Krishnagiri, Tamil Nadu, India
*The visual content above is for representational purpose and may not correspond to this project.
Households in Krishnagiri district, Tamil Nadu suffer from frequent power cuts extending for long hours at a time. To most poor households, alternate arrangements are not affordable and hence remain unavailable. School going children (between the ages of 3 years and 16 years) in these households often return home from school (which are typically situated between 10kms and 20kms from their homes) late in the evening, when the roads and homes are poorly lit. These HIV-infected and/or affected children mostly live in caregivers' homes who often lay restrictions on the amount of electricity used for any purpose, including studying in the evenings.
The Light Bag has solar panels attached to the front flap and LED lights on the reverse. The idea was that these bags could act as school bags during the day and become a study lamp at night—providing the children with their own source of light. The bags get charged when the children walk to school and even while at school. With a water-proof solar panel and weighing around 620 grams, the durable polyester bag can withstand the wear and tear of daily use, even while being light for the little shoulders. 65 such children in Krishnagiri shall be provided with these Light Bags so that they not only have sturdy bags to carry their books and stationery to school, but they also have an independent and free source of light, without any dependence on the caregiver.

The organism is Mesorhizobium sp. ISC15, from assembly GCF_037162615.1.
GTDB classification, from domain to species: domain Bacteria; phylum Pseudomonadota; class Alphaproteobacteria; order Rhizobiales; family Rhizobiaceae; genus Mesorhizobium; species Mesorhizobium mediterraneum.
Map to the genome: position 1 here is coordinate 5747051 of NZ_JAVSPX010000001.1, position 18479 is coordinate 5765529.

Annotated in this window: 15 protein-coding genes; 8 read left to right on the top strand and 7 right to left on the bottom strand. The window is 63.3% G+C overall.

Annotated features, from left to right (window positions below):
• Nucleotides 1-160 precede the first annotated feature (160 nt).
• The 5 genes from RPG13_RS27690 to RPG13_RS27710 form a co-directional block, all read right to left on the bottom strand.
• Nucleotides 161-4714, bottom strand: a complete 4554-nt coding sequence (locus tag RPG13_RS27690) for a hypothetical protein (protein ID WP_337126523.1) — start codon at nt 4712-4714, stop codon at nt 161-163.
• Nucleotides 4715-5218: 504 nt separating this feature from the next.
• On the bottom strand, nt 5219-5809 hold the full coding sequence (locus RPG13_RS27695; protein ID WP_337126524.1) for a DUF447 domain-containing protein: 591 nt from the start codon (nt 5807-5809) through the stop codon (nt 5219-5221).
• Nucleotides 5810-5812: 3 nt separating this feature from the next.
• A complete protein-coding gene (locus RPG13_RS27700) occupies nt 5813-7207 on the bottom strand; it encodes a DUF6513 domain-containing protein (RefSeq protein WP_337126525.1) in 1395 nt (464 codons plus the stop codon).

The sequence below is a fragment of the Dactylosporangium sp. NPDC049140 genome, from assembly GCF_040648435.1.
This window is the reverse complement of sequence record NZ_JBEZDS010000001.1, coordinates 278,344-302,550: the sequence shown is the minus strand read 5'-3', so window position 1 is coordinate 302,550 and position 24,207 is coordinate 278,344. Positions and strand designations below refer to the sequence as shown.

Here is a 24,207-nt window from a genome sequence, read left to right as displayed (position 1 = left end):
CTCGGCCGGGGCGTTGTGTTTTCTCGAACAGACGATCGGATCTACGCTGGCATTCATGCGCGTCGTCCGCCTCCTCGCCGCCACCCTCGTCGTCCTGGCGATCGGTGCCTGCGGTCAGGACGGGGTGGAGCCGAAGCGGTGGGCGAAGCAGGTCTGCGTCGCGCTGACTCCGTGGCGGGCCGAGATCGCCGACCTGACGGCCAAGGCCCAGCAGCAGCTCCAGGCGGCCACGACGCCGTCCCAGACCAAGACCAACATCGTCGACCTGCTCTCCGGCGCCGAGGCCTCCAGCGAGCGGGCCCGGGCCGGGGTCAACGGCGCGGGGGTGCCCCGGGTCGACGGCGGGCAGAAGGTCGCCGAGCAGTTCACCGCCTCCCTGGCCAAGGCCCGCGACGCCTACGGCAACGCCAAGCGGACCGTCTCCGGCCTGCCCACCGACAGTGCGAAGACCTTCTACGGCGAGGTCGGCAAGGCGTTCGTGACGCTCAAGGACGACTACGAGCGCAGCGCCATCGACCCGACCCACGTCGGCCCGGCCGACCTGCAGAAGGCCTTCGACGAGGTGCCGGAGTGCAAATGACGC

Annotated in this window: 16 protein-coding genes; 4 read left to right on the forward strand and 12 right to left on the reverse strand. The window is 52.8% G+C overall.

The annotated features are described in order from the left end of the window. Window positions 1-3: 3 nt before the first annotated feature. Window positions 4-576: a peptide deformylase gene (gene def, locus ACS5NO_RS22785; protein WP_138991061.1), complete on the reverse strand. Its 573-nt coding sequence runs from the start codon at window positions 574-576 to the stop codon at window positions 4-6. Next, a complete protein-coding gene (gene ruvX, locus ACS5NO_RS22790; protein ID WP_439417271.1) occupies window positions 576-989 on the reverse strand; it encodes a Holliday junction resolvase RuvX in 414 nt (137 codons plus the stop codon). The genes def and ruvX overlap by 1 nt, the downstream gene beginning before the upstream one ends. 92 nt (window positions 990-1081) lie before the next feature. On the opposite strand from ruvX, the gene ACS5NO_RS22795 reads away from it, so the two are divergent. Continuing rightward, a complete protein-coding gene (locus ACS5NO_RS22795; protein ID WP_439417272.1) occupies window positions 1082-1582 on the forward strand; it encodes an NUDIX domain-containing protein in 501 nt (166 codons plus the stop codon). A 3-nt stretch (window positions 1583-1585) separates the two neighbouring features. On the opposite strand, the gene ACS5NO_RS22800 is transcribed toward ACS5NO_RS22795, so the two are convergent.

Light bags for these children will ensure that school going children can study even during periods of power cuts. This, we are hopeful, will decrease the low grades across all standards and improve the children's overall scores over time. Most of these children also live in remote rural areas with reptiles lurking around. These bags could serve as additional source of light and safety for these children while they are walking around their homes. Apart from that, the Light Bags would enable to tackle the problem of dropout rates for these children.
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